Hall of Famer and Twins legend Harmon Killebrew has been diagnosed with esophageal cancer.
Killebrew, 74, revealed the news in a statement on Thursday morning. He said that he was recently diagnosed and is being treated by a team of medical professionals at the Mayo Clinic.
While acknowledging that his condition is very serious, Killebrew said that he has confidence in his doctors and medical staff.
"I anticipate a full recovery," Killebrew said in the statement.
The legendary slugger, who ranks 11th on the all-time home run list with 573, called the journey he now faces "perhaps the most difficult battle of my life."
Although the diagnosis of this type of cancer is certainly difficult news, Killebrew said that he and his wife, Nita, feel blessed to have access to some of the best doctors and medical care.
"The Mayo Clinic is one of the largest and most experienced medical centers treating esophageal cancer in the world," Killebrew said. "In the past decade, they have made tremendous advances in the treatment of this disease."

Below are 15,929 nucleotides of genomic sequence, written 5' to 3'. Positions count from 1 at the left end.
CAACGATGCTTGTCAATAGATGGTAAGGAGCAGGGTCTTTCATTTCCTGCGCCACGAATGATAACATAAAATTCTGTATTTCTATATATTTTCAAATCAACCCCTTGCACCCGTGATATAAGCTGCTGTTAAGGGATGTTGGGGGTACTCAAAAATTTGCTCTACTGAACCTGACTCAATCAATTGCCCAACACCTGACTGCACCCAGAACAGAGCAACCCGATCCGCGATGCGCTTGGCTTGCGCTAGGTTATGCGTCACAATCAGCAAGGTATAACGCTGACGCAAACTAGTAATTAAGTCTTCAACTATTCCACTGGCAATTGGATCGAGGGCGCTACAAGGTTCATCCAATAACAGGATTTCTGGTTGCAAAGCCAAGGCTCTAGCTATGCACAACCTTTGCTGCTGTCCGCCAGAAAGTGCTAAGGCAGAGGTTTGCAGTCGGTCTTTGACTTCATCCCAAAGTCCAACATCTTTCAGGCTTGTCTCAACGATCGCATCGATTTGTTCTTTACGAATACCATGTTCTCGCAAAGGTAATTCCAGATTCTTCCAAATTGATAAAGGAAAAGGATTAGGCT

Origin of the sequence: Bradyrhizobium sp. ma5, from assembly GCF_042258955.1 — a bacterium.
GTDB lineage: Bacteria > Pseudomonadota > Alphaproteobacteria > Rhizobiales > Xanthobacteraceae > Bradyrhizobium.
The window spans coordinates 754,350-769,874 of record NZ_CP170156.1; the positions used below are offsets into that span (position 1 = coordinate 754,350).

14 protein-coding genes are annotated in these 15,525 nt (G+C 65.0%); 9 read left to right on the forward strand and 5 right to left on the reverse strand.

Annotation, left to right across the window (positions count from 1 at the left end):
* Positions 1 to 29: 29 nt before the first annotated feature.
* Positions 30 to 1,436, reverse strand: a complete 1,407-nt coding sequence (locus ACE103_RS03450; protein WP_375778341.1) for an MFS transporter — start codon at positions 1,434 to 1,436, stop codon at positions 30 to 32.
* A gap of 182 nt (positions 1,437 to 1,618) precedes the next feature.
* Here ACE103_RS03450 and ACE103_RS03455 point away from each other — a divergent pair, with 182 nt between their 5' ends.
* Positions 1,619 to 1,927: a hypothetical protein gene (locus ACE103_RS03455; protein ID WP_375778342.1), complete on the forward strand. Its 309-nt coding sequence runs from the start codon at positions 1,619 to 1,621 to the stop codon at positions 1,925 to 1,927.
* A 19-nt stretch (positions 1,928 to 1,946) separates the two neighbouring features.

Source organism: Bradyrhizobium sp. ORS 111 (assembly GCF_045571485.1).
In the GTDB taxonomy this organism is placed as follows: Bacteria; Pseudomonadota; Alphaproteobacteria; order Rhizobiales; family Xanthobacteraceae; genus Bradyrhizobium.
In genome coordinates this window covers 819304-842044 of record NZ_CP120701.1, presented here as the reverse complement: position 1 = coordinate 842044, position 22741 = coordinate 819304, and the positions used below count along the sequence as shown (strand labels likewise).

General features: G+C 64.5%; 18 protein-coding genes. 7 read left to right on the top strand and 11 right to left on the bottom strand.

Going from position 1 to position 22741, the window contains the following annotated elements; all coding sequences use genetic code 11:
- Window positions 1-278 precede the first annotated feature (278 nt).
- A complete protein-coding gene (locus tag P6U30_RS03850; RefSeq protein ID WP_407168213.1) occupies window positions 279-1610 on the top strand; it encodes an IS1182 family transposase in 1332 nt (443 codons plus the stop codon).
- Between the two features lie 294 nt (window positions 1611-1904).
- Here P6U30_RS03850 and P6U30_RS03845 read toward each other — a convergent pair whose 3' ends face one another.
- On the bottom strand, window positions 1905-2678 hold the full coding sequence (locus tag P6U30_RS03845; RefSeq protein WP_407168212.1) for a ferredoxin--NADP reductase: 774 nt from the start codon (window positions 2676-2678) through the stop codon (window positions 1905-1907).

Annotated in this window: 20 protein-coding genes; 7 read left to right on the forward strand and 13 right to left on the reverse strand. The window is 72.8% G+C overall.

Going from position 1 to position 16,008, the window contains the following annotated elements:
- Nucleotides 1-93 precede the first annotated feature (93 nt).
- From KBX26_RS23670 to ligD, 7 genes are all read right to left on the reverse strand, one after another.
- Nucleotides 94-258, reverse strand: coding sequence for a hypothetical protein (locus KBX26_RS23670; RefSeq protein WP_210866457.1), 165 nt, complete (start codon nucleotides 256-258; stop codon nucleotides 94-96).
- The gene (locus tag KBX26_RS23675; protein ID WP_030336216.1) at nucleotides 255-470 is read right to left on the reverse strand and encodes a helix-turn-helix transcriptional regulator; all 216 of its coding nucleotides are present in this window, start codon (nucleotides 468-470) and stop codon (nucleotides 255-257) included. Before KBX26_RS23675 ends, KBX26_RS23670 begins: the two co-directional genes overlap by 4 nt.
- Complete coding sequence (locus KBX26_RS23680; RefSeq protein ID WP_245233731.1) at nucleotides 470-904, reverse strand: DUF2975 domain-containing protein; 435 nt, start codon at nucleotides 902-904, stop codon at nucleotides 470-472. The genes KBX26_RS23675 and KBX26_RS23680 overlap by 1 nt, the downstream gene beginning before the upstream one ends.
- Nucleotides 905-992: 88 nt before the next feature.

Regarded as one of the most prolific power hitters in Major League history, Killebrew is also one of the most beloved players to ever don a Twins uniform. Over his 22-year Hall of Fame career spent with the Washington Senators, the Twins and the Kansas City Royals, Killebrew was named an American League All-Star 11 times and was selected as the AL MVP in 1969.
Since retiring in 1975, Killebrew has been an ambassador for the game of baseball through his work with the Twins and his charitable endeavors. He and Nita founded the Harmon Killebrew Foundation in 1998 and have raised funds to benefit some of Killebrew's favorite charities.
"Harmon Killebrew is a great man," the Twins said in a statement on Thursday morning. "The collective heart of the Twins family goes out to him and Nita as they begin the battle against this cancer. Harmon is universally loved, and our thoughts and prayers are with him and Nita throughout this ordeal. We ask that everyone send prayers Harmon's way as he begins the road to recovery."
Killebrew said that he and his wife thank everyone for their outpouring of prayers and concern, and they have asked for privacy during this time.